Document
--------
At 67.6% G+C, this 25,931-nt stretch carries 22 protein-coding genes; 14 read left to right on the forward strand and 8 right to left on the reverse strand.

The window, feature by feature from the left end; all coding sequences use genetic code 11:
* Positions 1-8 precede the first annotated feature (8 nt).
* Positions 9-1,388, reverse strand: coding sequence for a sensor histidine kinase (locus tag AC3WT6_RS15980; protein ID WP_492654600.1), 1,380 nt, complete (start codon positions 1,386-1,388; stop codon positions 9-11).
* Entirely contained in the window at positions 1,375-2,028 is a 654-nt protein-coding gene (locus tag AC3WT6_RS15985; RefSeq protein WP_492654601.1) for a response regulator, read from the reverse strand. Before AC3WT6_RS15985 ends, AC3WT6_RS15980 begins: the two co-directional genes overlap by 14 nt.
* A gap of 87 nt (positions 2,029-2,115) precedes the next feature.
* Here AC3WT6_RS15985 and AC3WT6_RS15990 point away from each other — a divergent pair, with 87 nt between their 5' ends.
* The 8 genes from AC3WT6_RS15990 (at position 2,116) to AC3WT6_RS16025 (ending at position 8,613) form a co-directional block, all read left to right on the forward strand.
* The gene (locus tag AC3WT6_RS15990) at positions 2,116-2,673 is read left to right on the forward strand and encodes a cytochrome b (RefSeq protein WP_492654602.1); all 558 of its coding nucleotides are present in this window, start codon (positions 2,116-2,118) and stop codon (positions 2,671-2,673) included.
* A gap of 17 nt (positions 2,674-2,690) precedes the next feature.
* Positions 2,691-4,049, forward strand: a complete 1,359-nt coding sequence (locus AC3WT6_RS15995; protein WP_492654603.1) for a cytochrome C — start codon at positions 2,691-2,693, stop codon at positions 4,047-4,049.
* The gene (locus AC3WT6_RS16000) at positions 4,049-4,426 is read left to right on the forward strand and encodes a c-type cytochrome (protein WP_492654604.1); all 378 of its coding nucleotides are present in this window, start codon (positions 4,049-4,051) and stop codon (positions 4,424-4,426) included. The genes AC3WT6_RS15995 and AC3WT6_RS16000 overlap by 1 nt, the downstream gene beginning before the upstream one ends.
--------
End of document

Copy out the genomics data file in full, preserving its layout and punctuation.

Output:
At 67.6% G+C, this 25,931-nt stretch carries 22 protein-coding genes; 14 read left to right on the forward strand and 8 right to left on the reverse strand.

The window, feature by feature from the left end; all coding sequences use genetic code 11:
* Positions 1-8 precede the first annotated feature (8 nt).
* Positions 9-1,388, reverse strand: coding sequence for a sensor histidine kinase (locus tag AC3WT6_RS15980; protein ID WP_492654600.1), 1,380 nt, complete (start codon positions 1,386-1,388; stop codon positions 9-11).
* Entirely contained in the window at positions 1,375-2,028 is a 654-nt protein-coding gene (locus tag AC3WT6_RS15985; RefSeq protein WP_492654601.1) for a response regulator, read from the reverse strand. Before AC3WT6_RS15985 ends, AC3WT6_RS15980 begins: the two co-directional genes overlap by 14 nt.
* A gap of 87 nt (positions 2,029-2,115) precedes the next feature.
* Here AC3WT6_RS15985 and AC3WT6_RS15990 point away from each other — a divergent pair, with 87 nt between their 5' ends.
* The 8 genes from AC3WT6_RS15990 (at position 2,116) to AC3WT6_RS16025 (ending at position 8,613) form a co-directional block, all read left to right on the forward strand.
* The gene (locus tag AC3WT6_RS15990) at positions 2,116-2,673 is read left to right on the forward strand and encodes a cytochrome b (RefSeq protein WP_492654602.1); all 558 of its coding nucleotides are present in this window, start codon (positions 2,116-2,118) and stop codon (positions 2,671-2,673) included.
* A gap of 17 nt (positions 2,674-2,690) precedes the next feature.
* Positions 2,691-4,049, forward strand: a complete 1,359-nt coding sequence (locus AC3WT6_RS15995; protein WP_492654603.1) for a cytochrome C — start codon at positions 2,691-2,693, stop codon at positions 4,047-4,049.
* The gene (locus AC3WT6_RS16000) at positions 4,049-4,426 is read left to right on the forward strand and encodes a c-type cytochrome (protein WP_492654604.1); all 378 of its coding nucleotides are present in this window, start codon (positions 4,049-4,051) and stop codon (positions 4,424-4,426) included. The genes AC3WT6_RS15995 and AC3WT6_RS16000 overlap by 1 nt, the downstream gene beginning before the upstream one ends.